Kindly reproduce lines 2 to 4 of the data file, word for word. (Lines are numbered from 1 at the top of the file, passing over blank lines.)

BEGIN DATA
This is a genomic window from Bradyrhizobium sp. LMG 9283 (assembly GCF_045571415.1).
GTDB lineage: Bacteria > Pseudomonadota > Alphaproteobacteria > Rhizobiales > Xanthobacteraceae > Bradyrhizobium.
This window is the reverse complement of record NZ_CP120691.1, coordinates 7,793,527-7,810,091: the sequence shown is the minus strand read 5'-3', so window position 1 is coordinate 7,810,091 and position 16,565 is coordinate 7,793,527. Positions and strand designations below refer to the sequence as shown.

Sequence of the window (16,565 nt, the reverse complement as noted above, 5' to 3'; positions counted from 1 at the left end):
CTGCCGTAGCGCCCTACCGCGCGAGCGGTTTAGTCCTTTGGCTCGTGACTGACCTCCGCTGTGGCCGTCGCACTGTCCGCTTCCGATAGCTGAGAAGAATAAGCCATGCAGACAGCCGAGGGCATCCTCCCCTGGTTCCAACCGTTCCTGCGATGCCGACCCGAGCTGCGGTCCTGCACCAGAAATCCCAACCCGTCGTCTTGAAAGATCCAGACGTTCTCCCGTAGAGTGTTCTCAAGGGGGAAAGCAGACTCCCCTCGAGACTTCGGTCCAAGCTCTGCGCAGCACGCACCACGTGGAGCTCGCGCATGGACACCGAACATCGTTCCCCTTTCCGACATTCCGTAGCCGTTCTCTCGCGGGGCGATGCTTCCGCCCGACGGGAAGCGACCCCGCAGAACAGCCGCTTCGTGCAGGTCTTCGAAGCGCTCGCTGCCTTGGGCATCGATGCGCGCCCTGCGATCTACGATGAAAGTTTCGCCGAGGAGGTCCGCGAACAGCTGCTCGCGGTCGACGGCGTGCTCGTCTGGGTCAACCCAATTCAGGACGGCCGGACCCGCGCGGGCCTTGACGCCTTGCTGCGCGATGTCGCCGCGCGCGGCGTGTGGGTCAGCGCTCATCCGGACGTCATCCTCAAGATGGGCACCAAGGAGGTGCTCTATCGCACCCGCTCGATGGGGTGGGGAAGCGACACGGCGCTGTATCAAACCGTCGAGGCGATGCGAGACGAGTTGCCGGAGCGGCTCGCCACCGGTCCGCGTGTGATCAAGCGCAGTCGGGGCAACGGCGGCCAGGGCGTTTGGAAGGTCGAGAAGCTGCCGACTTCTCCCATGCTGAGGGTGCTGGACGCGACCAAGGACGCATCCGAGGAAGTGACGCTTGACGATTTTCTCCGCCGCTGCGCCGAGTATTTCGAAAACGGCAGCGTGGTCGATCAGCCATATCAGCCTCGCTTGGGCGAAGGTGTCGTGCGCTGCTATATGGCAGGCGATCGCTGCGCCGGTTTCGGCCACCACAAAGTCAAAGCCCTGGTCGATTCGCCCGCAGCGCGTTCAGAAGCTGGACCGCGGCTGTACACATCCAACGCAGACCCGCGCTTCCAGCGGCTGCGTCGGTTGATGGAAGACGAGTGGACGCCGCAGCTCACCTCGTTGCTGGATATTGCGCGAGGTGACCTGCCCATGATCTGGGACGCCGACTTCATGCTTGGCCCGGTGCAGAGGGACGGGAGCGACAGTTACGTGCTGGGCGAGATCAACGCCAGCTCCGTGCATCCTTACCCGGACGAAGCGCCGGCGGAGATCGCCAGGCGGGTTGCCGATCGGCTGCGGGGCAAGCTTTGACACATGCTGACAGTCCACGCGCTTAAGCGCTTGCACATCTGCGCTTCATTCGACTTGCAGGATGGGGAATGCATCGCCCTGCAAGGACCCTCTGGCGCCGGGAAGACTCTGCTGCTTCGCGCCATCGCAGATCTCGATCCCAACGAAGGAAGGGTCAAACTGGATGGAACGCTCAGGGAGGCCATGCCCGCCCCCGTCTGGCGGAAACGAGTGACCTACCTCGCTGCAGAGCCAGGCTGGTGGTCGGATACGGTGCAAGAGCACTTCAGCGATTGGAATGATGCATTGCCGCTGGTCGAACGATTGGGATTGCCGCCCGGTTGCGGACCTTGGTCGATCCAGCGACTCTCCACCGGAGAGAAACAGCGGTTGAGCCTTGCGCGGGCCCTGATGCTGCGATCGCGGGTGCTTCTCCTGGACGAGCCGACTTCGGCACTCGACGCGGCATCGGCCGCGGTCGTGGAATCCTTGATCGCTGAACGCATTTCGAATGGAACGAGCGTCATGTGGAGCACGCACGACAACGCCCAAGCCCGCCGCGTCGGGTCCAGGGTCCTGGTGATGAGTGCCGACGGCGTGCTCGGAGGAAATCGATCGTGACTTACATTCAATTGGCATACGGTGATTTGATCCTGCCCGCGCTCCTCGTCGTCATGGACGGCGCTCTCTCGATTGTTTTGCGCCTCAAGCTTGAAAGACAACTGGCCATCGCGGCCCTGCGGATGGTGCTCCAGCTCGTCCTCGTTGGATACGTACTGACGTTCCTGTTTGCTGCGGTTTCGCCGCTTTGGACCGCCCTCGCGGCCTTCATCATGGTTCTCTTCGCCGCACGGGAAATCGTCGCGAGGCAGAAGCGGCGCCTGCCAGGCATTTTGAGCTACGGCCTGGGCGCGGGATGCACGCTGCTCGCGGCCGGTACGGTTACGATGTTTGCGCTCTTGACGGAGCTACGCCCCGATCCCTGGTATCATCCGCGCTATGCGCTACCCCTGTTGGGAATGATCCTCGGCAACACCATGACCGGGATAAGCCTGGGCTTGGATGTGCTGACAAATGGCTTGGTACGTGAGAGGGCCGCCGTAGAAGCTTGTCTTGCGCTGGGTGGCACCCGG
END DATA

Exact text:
GTDB lineage: Bacteria > Pseudomonadota > Alphaproteobacteria > Rhizobiales > Xanthobacteraceae > Bradyrhizobium.
This window is the reverse complement of record NZ_CP120691.1, coordinates 7,793,527-7,810,091: the sequence shown is the minus strand read 5'-3', so window position 1 is coordinate 7,810,091 and position 16,565 is coordinate 7,793,527. Positions and strand designations below refer to the sequence as shown.

Sequence of the window (16,565 nt, the reverse complement as noted above, 5' to 3'; positions counted from 1 at the left end):